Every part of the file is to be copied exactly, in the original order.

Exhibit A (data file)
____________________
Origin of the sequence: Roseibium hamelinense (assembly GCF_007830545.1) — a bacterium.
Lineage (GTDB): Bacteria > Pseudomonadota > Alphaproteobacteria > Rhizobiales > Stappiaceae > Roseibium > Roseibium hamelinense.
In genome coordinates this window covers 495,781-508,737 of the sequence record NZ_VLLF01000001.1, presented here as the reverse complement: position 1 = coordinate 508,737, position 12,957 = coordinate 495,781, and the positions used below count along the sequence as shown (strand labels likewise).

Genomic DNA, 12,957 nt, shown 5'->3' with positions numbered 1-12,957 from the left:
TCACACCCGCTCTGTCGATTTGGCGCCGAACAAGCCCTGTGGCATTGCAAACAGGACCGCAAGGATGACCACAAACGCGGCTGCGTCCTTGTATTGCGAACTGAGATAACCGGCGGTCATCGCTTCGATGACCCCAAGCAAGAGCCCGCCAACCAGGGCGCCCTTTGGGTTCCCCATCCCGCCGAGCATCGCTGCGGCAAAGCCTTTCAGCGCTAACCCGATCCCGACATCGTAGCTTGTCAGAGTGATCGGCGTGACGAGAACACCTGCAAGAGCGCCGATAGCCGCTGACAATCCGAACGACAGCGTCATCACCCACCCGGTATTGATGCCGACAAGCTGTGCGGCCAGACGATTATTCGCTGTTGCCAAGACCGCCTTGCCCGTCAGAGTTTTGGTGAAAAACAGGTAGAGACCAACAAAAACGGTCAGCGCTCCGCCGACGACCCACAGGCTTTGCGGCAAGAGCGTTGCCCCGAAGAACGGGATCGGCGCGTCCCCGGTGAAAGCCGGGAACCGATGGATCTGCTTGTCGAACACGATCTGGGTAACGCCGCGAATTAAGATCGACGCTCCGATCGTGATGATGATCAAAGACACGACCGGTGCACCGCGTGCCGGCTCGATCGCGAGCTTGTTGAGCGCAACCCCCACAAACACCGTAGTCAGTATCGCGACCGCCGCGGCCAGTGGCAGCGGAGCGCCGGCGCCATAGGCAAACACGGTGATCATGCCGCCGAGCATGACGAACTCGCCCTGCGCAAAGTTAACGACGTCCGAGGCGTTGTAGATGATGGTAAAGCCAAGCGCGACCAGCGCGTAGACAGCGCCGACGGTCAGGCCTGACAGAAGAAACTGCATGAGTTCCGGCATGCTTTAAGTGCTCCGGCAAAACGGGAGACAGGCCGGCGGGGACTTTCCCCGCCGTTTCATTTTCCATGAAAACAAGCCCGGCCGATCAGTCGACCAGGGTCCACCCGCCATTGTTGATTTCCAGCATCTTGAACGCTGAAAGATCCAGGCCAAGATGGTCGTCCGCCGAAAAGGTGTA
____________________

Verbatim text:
Origin of the sequence: Roseibium hamelinense (assembly GCF_007830545.1) — a bacterium.
Lineage (GTDB): Bacteria > Pseudomonadota > Alphaproteobacteria > Rhizobiales > Stappiaceae > Roseibium > Roseibium hamelinense.
In genome coordinates this window covers 495,781-508,737 of the sequence record NZ_VLLF01000001.1, presented here as the reverse complement: position 1 = coordinate 508,737, position 12,957 = coordinate 495,781, and the positions used below count along the sequence as shown (strand labels likewise).

Genomic DNA, 12,957 nt, shown 5'->3' with positions numbered 1-12,957 from the left:
TCACACCCGCTCTGTCGATTTGGCGCCGAACAAGCCCTGTGGCATTGCAAACAGGACCGCAAGGATGACCACAAACGCGGCTGCGTCCTTGTATTGCGAACTGAGATAACCGGCGGTCATCGCTTCGATGACCCCAAGCAAGAGCCCGCCAACCAGGGCGCCCTTTGGGTTCCCCATCCCGCCGAGCATCGCTGCGGCAAAGCCTTTCAGCGCTAACCCGATCCCGACATCGTAGCTTGTCAGAGTGATCGGCGTGACGAGAACACCTGCAAGAGCGCCGATAGCCGCTGACAATCCGAACGACAGCGTCATCACCCACCCGGTATTGATGCCGACAAGCTGTGCGGCCAGACGATTATTCGCTGTTGCCAAGACCGCCTTGCCCGTCAGAGTTTTGGTGAAAAACAGGTAGAGACCAACAAAAACGGTCAGCGCTCCGCCGACGACCCACAGGCTTTGCGGCAAGAGCGTTGCCCCGAAGAACGGGATCGGCGCGTCCCCGGTGAAAGCCGGGAACCGATGGATCTGCTTGTCGAACACGATCTGGGTAACGCCGCGAATTAAGATCGACGCTCCGATCGTGATGATGATCAAAGACACGACCGGTGCACCGCGTGCCGGCTCGATCGCGAGCTTGTTGAGCGCAACCCCCACAAACACCGTAGTCAGTATCGCGACCGCCGCGGCCAGTGGCAGCGGAGCGCCGGCGCCATAGGCAAACACGGTGATCATGCCGCCGAGCATGACGAACTCGCCCTGCGCAAAGTTAACGACGTCCGAGGCGTTGTAGATGATGGTAAAGCCAAGCGCGACCAGCGCGTAGACAGCGCCGACGGTCAGGCCTGACAGAAGAAACTGCATGAGTTCCGGCATGCTTTAAGTGCTCCGGCAAAACGGGAGACAGGCCGGCGGGGACTTTCCCCGCCGTTTCATTTTCCATGAAAACAAGCCCGGCCGATCAGTCGACCAGGGTCCACCCGCCATTGTTGATTTCCAGCATCTTGAACGCTGAAAGATCCAGGCCAAGATGGTCGTCCGCCGAAAAGGTGTA